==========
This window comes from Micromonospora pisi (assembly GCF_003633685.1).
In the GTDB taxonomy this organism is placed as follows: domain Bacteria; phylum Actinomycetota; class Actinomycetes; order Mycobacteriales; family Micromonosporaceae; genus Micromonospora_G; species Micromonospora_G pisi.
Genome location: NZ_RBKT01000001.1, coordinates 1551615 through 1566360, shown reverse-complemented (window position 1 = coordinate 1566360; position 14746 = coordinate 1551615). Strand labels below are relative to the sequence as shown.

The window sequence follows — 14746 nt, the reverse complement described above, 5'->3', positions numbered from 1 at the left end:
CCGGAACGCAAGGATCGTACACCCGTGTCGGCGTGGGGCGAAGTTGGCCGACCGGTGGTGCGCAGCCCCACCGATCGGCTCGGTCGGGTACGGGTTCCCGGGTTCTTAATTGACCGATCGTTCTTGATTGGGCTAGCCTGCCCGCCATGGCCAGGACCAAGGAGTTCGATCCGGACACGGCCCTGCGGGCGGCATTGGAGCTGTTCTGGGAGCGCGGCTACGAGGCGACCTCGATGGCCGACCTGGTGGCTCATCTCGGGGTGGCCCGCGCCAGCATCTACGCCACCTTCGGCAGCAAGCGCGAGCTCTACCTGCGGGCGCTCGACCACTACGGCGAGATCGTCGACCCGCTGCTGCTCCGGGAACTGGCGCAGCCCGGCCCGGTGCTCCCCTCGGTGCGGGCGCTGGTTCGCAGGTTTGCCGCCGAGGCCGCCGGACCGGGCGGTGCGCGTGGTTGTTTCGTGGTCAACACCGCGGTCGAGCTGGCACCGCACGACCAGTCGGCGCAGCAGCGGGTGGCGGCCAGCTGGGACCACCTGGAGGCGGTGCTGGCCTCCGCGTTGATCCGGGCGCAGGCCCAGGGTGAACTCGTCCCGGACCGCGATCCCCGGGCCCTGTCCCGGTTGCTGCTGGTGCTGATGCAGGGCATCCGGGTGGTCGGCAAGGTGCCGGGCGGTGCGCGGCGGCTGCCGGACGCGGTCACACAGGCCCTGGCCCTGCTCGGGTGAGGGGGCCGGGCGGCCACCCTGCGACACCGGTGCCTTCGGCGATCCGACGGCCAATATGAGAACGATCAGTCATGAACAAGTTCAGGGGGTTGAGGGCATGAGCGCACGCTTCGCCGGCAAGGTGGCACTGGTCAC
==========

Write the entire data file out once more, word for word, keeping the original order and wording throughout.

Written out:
This window comes from Micromonospora pisi (assembly GCF_003633685.1).
In the GTDB taxonomy this organism is placed as follows: domain Bacteria; phylum Actinomycetota; class Actinomycetes; order Mycobacteriales; family Micromonosporaceae; genus Micromonospora_G; species Micromonospora_G pisi.
Genome location: NZ_RBKT01000001.1, coordinates 1551615 through 1566360, shown reverse-complemented (window position 1 = coordinate 1566360; position 14746 = coordinate 1551615). Strand labels below are relative to the sequence as shown.

The window sequence follows — 14746 nt, the reverse complement described above, 5'->3', positions numbered from 1 at the left end:
CCGGAACGCAAGGATCGTACACCCGTGTCGGCGTGGGGCGAAGTTGGCCGACCGGTGGTGCGCAGCCCCACCGATCGGCTCGGTCGGGTACGGGTTCCCGGGTTCTTAATTGACCGATCGTTCTTGATTGGGCTAGCCTGCCCGCCATGGCCAGGACCAAGGAGTTCGATCCGGACACGGCCCTGCGGGCGGCATTGGAGCTGTTCTGGGAGCGCGGCTACGAGGCGACCTCGATGGCCGACCTGGTGGCTCATCTCGGGGTGGCCCGCGCCAGCATCTACGCCACCTTCGGCAGCAAGCGCGAGCTCTACCTGCGGGCGCTCGACCACTACGGCGAGATCGTCGACCCGCTGCTGCTCCGGGAACTGGCGCAGCCCGGCCCGGTGCTCCCCTCGGTGCGGGCGCTGGTTCGCAGGTTTGCCGCCGAGGCCGCCGGACCGGGCGGTGCGCGTGGTTGTTTCGTGGTCAACACCGCGGTCGAGCTGGCACCGCACGACCAGTCGGCGCAGCAGCGGGTGGCGGCCAGCTGGGACCACCTGGAGGCGGTGCTGGCCTCCGCGTTGATCCGGGCGCAGGCCCAGGGTGAACTCGTCCCGGACCGCGATCCCCGGGCCCTGTCCCGGTTGCTGCTGGTGCTGATGCAGGGCATCCGGGTGGTCGGCAAGGTGCCGGGCGGTGCGCGGCGGCTGCCGGACGCGGTCACACAGGCCCTGGCCCTGCTCGGGTGAGGGGGCCGGGCGGCCACCCTGCGACACCGGTGCCTTCGGCGATCCGACGGCCAATATGAGAACGATCAGTCATGAACAAGTTCAGGGGGTTGAGGGCATGAGCGCACGCTTCGCCGGCAAGGTGGCACTGGTCAC